The top three pressures facing HR executives today are attracting, retaining and growing talent (67 per cent), being able to better support the business by focusing HR on core capabilities (47 per cent) and supporting business changes (41 per cent), according to a Hewitt Associates survey of nearly 100 large US companies representing 2 million employees. It also found that talent issues and a focus on strategic capabilities continue to be priorities for the next two years, while 91 per cent of companies surveyed have undertaken steps within the last two years to improve the internal HR function.
Closing the trust deficit
Employers in the UK need to make tackling the “trust deficit” between managers and the managed an urgent priority for 2007, according to a recent Chartered Institute of Personnel and Development (CIPD) report. It revealed high levels of dissatisfaction with managers, and a depressing failure on the part of bosses to listen to the views and opinions of their employees. Successful organisations can translate their HR policy goals into practice with HR practitioners working in partnership with senior management and line managers so that employees experience the benefits and voluntarily commit to go the extra mile and raise their performance, according to the CIPD.
Outsourcers turn to outsourcing
The next wave of outsourcing looks to be far bigger than it is now with some accounting, finance and human resources functions catching up with the levels of IT outsourcing, according to a KPMG report. It found that while 22 per cent of companies outsourced HR-related functions, this would increase to 31 per cent over the next two years. The report, which involved 305 senior executives from Asia-Pacific companies including Australia, also found 65 per cent of HR management functions are outsourced to India, with 47 per cent going to the rest of Asia.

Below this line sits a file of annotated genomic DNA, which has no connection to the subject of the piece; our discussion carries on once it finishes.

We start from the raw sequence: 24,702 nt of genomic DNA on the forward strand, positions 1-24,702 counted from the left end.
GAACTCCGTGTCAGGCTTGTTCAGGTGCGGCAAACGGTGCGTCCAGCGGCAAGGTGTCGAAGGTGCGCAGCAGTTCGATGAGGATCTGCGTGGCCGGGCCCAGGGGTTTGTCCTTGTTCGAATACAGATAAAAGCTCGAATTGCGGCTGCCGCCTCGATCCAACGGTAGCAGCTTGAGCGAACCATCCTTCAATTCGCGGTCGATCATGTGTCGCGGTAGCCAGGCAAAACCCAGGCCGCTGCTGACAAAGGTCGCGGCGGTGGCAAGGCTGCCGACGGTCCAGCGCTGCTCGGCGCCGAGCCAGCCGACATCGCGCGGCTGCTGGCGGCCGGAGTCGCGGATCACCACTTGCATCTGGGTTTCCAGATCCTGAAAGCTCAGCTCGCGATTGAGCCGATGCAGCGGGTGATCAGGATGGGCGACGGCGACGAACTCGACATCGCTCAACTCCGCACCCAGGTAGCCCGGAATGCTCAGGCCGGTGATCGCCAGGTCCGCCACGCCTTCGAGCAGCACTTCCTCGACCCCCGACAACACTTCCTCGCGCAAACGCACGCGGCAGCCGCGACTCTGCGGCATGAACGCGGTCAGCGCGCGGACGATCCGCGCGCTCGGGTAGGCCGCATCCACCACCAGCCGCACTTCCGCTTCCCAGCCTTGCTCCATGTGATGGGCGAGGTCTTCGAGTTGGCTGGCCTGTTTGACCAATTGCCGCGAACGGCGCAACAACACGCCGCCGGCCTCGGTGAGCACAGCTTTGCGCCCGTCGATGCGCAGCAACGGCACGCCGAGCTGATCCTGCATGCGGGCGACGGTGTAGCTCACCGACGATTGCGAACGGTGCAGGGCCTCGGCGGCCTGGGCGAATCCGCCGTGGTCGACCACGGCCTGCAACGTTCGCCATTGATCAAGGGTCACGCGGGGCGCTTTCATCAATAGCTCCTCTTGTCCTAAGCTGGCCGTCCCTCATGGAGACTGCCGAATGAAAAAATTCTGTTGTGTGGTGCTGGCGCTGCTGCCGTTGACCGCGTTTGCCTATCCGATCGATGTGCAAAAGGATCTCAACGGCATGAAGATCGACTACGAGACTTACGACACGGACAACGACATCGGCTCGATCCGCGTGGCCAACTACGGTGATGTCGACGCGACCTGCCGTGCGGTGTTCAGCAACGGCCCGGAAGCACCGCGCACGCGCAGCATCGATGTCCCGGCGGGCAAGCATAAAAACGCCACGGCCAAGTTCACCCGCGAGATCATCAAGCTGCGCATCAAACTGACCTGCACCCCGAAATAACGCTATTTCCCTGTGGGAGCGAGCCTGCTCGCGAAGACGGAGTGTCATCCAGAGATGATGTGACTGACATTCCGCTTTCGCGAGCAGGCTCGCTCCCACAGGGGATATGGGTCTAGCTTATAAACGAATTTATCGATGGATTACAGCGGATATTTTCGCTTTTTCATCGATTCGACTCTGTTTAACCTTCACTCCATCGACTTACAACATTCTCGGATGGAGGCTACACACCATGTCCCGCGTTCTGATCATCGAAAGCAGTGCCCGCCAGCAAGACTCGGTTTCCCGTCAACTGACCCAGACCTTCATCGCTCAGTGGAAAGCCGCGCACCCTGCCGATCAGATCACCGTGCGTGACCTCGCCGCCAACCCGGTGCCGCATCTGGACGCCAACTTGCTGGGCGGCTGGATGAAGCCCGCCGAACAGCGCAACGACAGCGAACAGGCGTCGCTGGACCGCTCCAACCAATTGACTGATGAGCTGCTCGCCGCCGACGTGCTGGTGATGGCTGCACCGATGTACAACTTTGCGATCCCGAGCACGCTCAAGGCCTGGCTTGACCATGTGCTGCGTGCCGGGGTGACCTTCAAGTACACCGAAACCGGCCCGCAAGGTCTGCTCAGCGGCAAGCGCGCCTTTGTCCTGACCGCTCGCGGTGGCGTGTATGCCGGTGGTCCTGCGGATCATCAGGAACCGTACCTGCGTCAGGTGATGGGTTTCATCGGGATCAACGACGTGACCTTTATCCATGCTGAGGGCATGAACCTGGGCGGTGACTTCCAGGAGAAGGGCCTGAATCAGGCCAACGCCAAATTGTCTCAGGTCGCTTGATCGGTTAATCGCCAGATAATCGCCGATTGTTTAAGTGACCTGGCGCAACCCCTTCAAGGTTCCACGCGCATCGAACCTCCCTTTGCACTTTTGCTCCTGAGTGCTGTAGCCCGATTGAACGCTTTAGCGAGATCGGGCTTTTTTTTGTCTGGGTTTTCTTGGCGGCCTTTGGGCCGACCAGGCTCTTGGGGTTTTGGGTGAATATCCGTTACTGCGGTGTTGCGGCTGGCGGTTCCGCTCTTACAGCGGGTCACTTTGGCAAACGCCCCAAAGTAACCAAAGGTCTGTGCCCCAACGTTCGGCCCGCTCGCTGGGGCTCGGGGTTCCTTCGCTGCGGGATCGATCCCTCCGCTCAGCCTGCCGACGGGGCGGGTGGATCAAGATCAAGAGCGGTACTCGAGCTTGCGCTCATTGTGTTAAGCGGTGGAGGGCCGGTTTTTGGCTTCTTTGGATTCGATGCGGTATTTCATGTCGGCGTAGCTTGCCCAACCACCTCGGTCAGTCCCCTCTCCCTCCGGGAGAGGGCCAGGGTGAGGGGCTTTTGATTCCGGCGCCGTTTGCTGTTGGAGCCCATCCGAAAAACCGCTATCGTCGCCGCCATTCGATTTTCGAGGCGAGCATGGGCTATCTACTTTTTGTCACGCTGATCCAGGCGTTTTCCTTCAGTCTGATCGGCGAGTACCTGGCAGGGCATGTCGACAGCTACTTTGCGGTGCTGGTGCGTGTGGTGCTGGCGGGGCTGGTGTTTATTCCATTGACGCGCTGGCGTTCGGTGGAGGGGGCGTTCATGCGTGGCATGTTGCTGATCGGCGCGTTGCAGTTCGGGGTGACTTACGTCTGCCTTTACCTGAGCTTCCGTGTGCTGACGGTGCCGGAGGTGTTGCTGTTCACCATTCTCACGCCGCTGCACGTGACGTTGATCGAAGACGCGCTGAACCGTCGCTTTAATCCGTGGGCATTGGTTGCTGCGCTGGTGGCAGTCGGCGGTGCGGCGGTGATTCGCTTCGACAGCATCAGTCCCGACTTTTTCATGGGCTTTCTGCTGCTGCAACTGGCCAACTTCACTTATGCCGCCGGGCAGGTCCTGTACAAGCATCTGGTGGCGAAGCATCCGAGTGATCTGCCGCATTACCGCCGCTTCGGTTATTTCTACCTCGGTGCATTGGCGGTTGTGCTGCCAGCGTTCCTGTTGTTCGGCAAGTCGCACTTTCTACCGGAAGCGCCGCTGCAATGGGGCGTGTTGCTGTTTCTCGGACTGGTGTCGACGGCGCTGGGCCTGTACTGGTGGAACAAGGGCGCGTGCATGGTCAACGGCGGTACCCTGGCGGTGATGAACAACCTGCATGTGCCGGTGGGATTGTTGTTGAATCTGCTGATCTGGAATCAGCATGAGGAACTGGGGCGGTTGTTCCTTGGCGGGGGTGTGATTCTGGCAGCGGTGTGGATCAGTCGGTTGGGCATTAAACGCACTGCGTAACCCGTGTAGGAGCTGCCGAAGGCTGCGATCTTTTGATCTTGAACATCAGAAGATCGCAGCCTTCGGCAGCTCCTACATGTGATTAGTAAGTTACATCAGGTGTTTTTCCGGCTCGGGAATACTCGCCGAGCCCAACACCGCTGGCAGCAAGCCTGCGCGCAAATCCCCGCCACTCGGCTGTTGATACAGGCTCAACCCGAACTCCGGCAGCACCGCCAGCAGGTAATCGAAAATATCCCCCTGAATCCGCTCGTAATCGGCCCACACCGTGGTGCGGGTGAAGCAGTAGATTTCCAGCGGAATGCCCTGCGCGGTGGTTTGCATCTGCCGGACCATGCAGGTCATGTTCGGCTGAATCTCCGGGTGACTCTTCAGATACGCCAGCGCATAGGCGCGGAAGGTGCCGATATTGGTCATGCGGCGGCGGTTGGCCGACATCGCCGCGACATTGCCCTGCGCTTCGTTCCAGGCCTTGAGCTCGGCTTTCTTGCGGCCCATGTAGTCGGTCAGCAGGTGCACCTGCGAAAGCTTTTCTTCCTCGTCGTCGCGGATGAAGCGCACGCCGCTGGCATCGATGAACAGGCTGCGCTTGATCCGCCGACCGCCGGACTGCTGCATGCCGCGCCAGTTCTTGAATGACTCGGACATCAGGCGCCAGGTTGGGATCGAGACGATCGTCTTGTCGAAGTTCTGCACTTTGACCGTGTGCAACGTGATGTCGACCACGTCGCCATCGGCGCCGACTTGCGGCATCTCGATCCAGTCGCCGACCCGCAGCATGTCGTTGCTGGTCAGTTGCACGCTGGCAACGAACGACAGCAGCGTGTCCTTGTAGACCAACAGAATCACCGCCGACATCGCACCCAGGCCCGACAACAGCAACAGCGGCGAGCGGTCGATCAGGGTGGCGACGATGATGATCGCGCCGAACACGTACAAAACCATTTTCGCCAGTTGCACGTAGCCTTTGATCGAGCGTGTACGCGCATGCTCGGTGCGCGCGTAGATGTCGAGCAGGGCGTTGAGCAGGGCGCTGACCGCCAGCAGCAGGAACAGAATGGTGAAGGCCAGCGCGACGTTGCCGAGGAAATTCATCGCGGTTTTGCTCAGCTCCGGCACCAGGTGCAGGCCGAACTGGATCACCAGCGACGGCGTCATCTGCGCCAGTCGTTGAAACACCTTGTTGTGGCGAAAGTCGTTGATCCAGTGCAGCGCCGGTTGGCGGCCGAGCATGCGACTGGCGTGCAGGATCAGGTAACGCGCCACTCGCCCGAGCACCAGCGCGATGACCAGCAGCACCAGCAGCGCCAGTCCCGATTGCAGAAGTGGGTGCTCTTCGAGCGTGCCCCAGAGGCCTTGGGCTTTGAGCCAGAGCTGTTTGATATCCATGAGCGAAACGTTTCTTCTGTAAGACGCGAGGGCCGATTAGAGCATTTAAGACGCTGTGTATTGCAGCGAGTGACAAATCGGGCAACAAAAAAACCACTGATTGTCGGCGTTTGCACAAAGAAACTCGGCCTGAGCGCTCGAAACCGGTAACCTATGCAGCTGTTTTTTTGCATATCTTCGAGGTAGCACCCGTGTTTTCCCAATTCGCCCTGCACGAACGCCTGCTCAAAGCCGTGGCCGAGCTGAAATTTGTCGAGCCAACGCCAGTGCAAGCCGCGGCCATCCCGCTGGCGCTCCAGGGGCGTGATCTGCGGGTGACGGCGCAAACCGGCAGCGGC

More paid parental leave needed
Nearly half of working parents believe better parental leave provisions would assist them, and paid leave in particular is most helpful following the birth of a child, according to a survey of 3,500 families. It found that, while around one-third of mothers employed prior to the birth of their child accessed some paid maternity leave, only 4 per cent of leave-takers used paid maternity leave only. The most prevalent arrangements used by mothers were combinations of paid and unpaid leave, typically including ‘non-maternity’forms of leave such as paid annual leave.
Corporate responsibility’s link to human capital management
An inaugural conference set for Melbourne in March will explore an emerging link between corporate social responsibility and HR management. The two-day event, Sustainable Human Capital Management, presented by Ethical Investor and supported by ANZ and Hewitt Associates, will take place at Melbourne’s Park Hyatt on 19-20 March. The agenda features best practice case studies on socially responsible human capital management, and how it impacts on corporate performance and shareholder returns. The event will fall between the Melbourne Grand Prix and the World Swimming Championships and limited accommodation packages are available.